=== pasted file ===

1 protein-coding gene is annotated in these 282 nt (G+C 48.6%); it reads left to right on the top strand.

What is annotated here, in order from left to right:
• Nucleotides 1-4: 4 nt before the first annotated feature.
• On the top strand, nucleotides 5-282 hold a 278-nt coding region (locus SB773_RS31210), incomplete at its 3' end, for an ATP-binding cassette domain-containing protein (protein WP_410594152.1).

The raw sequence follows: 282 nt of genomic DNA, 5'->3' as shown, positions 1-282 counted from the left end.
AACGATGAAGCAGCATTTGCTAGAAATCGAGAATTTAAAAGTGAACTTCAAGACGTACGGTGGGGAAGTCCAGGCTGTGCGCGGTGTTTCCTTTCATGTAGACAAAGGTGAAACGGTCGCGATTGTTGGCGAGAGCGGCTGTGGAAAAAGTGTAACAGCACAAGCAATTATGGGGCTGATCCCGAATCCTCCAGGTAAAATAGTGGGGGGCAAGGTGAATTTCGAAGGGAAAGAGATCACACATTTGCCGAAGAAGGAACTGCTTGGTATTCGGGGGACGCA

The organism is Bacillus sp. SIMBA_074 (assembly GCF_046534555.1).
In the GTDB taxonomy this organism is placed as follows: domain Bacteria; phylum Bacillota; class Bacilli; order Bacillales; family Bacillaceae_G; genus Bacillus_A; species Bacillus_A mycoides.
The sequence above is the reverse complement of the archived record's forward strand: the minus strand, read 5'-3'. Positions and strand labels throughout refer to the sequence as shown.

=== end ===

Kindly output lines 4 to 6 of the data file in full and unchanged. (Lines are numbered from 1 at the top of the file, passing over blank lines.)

• On the top strand, nucleotides 5-282 hold a 278-nt coding region (locus SB773_RS31210), incomplete at its 3' end, for an ATP-binding cassette domain-containing protein (protein WP_410594152.1).

The raw sequence follows: 282 nt of genomic DNA, 5'->3' as shown, positions 1-282 counted from the left end.
AACGATGAAGCAGCATTTGCTAGAAATCGAGAATTTAAAAGTGAACTTCAAGACGTACGGTGGGGAAGTCCAGGCTGTGCGCGGTGTTTCCTTTCATGTAGACAAAGGTGAAACGGTCGCGATTGTTGGCGAGAGCGGCTGTGGAAAAAGTGTAACAGCACAAGCAATTATGGGGCTGATCCCGAATCCTCCAGGTAAAATAGTGGGGGGCAAGGTGAATTTCGAAGGGAAAGAGATCACACATTTGCCGAAGAAGGAACTGCTTGGTATTCGGGGGACGCA